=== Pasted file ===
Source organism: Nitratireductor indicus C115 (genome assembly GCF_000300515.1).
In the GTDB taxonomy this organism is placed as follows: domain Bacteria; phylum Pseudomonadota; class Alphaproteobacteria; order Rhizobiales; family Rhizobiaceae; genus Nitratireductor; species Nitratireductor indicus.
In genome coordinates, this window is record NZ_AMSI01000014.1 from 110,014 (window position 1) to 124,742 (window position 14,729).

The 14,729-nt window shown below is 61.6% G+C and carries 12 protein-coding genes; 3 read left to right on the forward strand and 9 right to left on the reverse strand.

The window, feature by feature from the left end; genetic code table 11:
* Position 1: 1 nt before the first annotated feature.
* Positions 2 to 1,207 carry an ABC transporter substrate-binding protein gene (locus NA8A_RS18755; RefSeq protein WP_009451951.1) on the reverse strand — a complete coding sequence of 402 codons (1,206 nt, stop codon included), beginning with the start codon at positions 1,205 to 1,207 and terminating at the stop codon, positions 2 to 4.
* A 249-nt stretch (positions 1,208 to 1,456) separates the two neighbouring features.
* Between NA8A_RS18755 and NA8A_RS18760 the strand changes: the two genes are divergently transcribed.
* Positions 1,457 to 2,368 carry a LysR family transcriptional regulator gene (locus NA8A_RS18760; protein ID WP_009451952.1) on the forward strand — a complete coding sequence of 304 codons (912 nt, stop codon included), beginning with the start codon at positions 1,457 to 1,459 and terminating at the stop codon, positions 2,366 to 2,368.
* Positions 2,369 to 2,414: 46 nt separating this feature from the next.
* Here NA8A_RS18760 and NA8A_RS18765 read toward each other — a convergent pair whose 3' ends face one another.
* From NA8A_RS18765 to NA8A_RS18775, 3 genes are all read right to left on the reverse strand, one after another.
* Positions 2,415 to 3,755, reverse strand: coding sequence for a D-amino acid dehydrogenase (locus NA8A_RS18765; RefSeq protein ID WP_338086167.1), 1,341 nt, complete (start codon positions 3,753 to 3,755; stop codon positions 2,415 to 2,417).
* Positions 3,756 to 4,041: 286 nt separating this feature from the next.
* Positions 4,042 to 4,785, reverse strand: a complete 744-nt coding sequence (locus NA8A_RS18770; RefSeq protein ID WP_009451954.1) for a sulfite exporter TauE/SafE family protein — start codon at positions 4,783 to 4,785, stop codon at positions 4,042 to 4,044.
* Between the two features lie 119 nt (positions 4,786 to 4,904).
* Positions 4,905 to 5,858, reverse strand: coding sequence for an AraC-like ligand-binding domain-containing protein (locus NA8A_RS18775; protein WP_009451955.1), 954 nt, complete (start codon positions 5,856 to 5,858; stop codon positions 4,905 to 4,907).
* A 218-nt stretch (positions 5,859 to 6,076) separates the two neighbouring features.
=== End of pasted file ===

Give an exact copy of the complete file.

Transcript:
Source organism: Nitratireductor indicus C115 (genome assembly GCF_000300515.1).
In the GTDB taxonomy this organism is placed as follows: domain Bacteria; phylum Pseudomonadota; class Alphaproteobacteria; order Rhizobiales; family Rhizobiaceae; genus Nitratireductor; species Nitratireductor indicus.
In genome coordinates, this window is record NZ_AMSI01000014.1 from 110,014 (window position 1) to 124,742 (window position 14,729).

The 14,729-nt window shown below is 61.6% G+C and carries 12 protein-coding genes; 3 read left to right on the forward strand and 9 right to left on the reverse strand.

The window, feature by feature from the left end; genetic code table 11:
* Position 1: 1 nt before the first annotated feature.
* Positions 2 to 1,207 carry an ABC transporter substrate-binding protein gene (locus NA8A_RS18755; RefSeq protein WP_009451951.1) on the reverse strand — a complete coding sequence of 402 codons (1,206 nt, stop codon included), beginning with the start codon at positions 1,205 to 1,207 and terminating at the stop codon, positions 2 to 4.
* A 249-nt stretch (positions 1,208 to 1,456) separates the two neighbouring features.
* Between NA8A_RS18755 and NA8A_RS18760 the strand changes: the two genes are divergently transcribed.
* Positions 1,457 to 2,368 carry a LysR family transcriptional regulator gene (locus NA8A_RS18760; protein ID WP_009451952.1) on the forward strand — a complete coding sequence of 304 codons (912 nt, stop codon included), beginning with the start codon at positions 1,457 to 1,459 and terminating at the stop codon, positions 2,366 to 2,368.
* Positions 2,369 to 2,414: 46 nt separating this feature from the next.
* Here NA8A_RS18760 and NA8A_RS18765 read toward each other — a convergent pair whose 3' ends face one another.
* From NA8A_RS18765 to NA8A_RS18775, 3 genes are all read right to left on the reverse strand, one after another.
* Positions 2,415 to 3,755, reverse strand: coding sequence for a D-amino acid dehydrogenase (locus NA8A_RS18765; RefSeq protein ID WP_338086167.1), 1,341 nt, complete (start codon positions 3,753 to 3,755; stop codon positions 2,415 to 2,417).
* Positions 3,756 to 4,041: 286 nt separating this feature from the next.
* Positions 4,042 to 4,785, reverse strand: a complete 744-nt coding sequence (locus NA8A_RS18770; RefSeq protein ID WP_009451954.1) for a sulfite exporter TauE/SafE family protein — start codon at positions 4,783 to 4,785, stop codon at positions 4,042 to 4,044.
* Between the two features lie 119 nt (positions 4,786 to 4,904).
* Positions 4,905 to 5,858, reverse strand: coding sequence for an AraC-like ligand-binding domain-containing protein (locus NA8A_RS18775; protein WP_009451955.1), 954 nt, complete (start codon positions 5,856 to 5,858; stop codon positions 4,905 to 4,907).
* A 218-nt stretch (positions 5,859 to 6,076) separates the two neighbouring features.